Founded in 1817, the University of Michigan began as one of the first public research universities in the United States. While the University of Michigan website would lead you to believe that not much of anything happened between 1867 and the present day, this school has been host to a great deal of history, particularly in the 1960’s and 70’s. In 1962, the Students for a Democratic Society (SDS) was formed through the Port Huron Statement. This group was a part of the New Left in America and they were determined to lead the reform of America. Then, a few years later, in 1964, President Lyndon Johnson was invited to give the commencement address and delivered his famous Great Society Speech. This speech was a call to action for the new generation about to emerge into the world. But, why did these two important historical events occur at this university in Ann Arbor, Michigan?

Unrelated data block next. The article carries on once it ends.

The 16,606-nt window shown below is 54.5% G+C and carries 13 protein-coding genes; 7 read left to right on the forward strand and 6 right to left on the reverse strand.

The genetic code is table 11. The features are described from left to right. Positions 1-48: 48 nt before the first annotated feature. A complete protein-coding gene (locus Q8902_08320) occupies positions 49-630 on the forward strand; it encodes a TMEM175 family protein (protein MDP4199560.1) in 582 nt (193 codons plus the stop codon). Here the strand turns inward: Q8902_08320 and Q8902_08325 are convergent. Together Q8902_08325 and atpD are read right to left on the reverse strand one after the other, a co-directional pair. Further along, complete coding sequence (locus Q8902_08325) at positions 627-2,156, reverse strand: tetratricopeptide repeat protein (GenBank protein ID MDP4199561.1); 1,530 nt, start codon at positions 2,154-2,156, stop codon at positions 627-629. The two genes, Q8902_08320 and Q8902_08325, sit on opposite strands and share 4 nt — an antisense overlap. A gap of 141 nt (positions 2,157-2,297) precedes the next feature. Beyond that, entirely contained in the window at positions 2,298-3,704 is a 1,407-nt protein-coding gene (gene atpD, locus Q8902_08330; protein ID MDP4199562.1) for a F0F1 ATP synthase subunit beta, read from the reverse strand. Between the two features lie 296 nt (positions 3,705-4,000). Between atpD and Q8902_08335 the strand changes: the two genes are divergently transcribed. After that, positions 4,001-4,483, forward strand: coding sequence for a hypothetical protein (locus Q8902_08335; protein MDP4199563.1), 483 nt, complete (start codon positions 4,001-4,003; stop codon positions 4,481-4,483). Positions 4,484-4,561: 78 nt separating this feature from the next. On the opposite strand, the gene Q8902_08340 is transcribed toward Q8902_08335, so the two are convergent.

While I cannot give a firm answer to this question which continues to perplex me, I can give an educated guess. The University of Michigan is one of the best schools in the nation. Despite the fact that it is not an Ivy League school, it is somewhat commonly referred to as the “Harvard of the West.” This high academic standing could be one of the reasons for the impact of this school. Additionally, tuition to attend the University of Michigan is rather high, leading to the belief that students attending this school come from upper-middle class, or wealthier, families. The idea that students attending the University of Michigan are given a high-quality education and may come from wealthy families could explain why these students were so influential and were given such an important role in shaping the New Left. While it will continue to bother me that I won’t know for sure what the reason is behind this, I will continue to think, why the Wolverines?